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  Culture

Installation art, artists battle for acceptance in Viet Nam

Nguyen Nhu Huy, one of the young pioneers of Vietnamese installation art, which is slowly gathering recognition throughout the country, works hard to overcome sceptics and to find new outlets for his expressions.

"I enjoy the world of installation and performance art because it allows me to explore new creative areas," he said. Huy, a graduate of the HCM City Fine Arts College, has exhibited his work in Ha Noi, HCM City, and the US. However, like many of his colleagues, Huy sometimes feels alone because traditional artists and the public are not always open-minded about the evolving art world.

Born in Ha Noi and raised in HCM City, Huy said he has enough strength and passion to pursue his path, regardless of the difficulties.

"Installation art began around 1910, but it is still very new to Viet Nam," he said. "Many art critics don’t take young artists like me seriously. They doubt us because they think we have no authenticity and we are trying to imitate our foreign peers."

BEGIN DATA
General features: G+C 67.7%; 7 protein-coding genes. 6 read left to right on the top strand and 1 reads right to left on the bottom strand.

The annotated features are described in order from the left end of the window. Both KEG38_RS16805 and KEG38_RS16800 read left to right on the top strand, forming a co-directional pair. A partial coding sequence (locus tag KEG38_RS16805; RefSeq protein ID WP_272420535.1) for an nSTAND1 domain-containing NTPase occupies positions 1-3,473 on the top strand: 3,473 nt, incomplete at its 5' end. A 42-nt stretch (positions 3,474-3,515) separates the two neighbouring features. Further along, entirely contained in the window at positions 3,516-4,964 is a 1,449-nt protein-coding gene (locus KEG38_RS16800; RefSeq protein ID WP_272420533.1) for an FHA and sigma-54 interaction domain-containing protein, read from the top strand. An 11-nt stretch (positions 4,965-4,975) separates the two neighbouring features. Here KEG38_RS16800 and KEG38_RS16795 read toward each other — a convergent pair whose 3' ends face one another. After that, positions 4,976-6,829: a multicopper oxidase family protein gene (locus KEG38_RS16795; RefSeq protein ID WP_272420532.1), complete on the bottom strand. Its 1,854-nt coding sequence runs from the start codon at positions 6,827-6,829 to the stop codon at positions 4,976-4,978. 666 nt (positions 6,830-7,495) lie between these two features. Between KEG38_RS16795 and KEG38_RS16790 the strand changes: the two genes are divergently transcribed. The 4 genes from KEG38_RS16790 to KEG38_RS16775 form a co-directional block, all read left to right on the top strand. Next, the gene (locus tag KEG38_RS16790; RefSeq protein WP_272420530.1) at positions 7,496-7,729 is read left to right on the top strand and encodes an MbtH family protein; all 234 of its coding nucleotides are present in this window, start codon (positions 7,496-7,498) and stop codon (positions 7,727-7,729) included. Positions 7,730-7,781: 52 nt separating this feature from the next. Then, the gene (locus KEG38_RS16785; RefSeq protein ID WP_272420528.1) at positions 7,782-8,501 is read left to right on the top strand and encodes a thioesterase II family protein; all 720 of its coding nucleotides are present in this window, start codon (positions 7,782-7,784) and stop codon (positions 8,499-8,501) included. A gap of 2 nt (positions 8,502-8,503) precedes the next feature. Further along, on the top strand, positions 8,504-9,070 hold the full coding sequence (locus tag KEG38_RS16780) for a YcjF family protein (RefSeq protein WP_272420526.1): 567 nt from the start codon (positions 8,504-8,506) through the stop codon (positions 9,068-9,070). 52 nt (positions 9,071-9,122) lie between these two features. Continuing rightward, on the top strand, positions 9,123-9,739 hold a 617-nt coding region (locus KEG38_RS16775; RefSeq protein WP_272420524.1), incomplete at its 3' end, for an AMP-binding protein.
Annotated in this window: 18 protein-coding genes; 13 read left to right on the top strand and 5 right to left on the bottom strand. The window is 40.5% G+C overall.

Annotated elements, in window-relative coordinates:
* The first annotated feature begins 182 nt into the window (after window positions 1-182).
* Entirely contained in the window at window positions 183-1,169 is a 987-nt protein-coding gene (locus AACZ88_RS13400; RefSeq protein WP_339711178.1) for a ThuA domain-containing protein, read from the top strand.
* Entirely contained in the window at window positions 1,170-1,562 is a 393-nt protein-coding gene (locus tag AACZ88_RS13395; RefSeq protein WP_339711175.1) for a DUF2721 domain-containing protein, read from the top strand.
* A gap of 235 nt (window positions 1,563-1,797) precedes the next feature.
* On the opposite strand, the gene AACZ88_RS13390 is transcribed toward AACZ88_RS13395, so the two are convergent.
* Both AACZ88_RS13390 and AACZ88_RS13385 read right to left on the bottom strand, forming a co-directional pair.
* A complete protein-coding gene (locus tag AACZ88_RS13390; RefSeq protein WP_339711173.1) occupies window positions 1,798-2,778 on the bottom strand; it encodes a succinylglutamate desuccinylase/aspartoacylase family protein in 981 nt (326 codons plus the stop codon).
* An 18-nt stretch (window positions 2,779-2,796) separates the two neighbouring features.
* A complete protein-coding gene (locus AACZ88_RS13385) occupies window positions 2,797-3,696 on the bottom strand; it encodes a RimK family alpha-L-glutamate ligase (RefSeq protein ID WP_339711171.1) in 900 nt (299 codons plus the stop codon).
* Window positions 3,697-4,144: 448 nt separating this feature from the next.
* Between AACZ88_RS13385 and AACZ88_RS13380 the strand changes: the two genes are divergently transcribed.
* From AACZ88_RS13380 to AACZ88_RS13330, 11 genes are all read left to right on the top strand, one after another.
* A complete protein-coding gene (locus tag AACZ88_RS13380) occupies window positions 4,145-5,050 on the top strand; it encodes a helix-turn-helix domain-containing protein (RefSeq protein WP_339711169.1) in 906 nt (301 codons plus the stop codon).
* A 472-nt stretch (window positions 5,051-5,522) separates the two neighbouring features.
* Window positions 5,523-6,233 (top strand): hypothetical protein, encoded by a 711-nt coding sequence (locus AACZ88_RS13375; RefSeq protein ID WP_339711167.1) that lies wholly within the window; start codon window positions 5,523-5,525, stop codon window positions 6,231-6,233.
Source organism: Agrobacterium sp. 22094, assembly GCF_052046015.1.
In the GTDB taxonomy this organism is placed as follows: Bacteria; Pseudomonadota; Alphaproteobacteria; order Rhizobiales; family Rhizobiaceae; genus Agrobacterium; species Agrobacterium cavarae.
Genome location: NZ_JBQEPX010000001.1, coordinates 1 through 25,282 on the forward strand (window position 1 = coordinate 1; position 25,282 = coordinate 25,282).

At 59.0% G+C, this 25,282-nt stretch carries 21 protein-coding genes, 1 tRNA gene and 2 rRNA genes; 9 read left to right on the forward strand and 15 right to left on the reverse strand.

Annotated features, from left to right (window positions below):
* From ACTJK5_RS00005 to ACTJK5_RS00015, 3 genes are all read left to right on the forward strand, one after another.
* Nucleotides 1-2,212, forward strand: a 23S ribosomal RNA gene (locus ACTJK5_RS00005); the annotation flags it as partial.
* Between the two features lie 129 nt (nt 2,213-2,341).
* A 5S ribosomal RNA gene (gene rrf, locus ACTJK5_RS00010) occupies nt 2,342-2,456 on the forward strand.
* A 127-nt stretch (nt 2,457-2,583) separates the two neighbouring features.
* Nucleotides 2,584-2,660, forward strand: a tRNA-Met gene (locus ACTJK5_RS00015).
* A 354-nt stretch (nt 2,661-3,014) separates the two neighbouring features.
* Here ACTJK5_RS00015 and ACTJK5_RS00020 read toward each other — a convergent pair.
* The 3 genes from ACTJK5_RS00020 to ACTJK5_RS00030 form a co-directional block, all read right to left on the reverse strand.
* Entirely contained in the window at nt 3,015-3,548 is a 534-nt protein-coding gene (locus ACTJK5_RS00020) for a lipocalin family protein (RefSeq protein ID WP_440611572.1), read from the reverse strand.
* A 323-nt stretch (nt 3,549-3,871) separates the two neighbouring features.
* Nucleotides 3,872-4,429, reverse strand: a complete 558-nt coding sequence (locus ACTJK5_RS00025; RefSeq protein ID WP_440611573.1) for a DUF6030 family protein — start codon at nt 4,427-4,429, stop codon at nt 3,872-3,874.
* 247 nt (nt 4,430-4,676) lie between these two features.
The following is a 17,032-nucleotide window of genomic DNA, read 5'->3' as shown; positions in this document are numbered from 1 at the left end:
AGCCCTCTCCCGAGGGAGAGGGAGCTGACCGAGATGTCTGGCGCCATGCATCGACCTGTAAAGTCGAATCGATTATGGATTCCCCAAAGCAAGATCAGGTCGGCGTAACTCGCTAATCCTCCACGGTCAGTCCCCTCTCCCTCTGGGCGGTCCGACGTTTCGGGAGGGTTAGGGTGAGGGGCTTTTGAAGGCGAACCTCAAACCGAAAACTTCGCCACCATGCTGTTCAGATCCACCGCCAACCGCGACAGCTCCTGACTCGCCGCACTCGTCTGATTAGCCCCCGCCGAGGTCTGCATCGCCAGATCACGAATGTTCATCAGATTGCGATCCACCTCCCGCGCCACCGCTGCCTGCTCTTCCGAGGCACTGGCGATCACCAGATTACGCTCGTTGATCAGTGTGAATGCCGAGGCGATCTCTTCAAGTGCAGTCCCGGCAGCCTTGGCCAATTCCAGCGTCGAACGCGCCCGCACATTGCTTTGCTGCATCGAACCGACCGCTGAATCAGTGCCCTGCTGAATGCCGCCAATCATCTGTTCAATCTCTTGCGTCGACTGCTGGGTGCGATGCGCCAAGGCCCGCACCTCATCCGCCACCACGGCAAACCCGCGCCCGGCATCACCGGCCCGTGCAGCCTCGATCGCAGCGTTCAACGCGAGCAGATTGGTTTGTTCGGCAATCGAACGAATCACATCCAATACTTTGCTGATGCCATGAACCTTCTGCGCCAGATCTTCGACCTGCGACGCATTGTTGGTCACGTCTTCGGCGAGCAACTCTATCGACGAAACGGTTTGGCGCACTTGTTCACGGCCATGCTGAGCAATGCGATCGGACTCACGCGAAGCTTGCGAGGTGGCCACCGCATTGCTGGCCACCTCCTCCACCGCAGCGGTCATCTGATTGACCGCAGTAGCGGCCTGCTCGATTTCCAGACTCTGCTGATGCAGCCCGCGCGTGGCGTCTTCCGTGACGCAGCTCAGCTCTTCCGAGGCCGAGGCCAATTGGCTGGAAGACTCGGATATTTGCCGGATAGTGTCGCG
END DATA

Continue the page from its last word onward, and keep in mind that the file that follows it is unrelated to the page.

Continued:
Working with his friend, artist Nguyen Thanh Truc, Huy recently opened his latest exhibition at Mai’s Gallery in HCM City.

The installation, composed of paper, cloth, and glass, is collectively named Hanh Trinh 1 &2 (Voyage 1&2). "Time passes quickly, so you should enjoy even the smallest things in your life. Don’t waste your passions," said Huy; the pair hope their exhibition will express this idea.

"Mai Gallery’s owner believes in our ability and encourages us, even though we are young," he said. Huy added he was luckier than his older colleagues, who faced even more difficulties.

One of the country’s first installation artists, Tran Luong, was refused by every gallery in Ha Noi in 1995.

"I will never forget trying to exhibit my first installation works," Luong said. "No one wanted to look at my art. Some gallery owners asked, ‘What is installation art? Can I sell it?’"

Luong finally found a patron for his work; a French gallery owner helped make his dream come true. His exhibition, named Khoi Thuy (The Initial Stage), was the first of its kind in Viet Nam.

As foreign artists have begun to work and exhibit in Viet Nam, the nation’s contemporary art scene has developed faster. Along with the growing wave of new trends in visual fine arts, young pioneers have taken a keen interest in the world of installation and performance art.

Some private galleries, in addition to State-owned venues, prefer to support such artists because of their growing popularity. The Ford Foundation, the Goethe Institute and other foreign organisations have also sponsored installation and performance exhibitions by young artists.

However, art organisations across the country, including the Viet Nam Fine Art Association, open about 3,000 exhibitions a year, but they still have not included the new genre, reported Nguoi Lao Dong (The Labourer) newspaper.

VNS - (08/09/2004)


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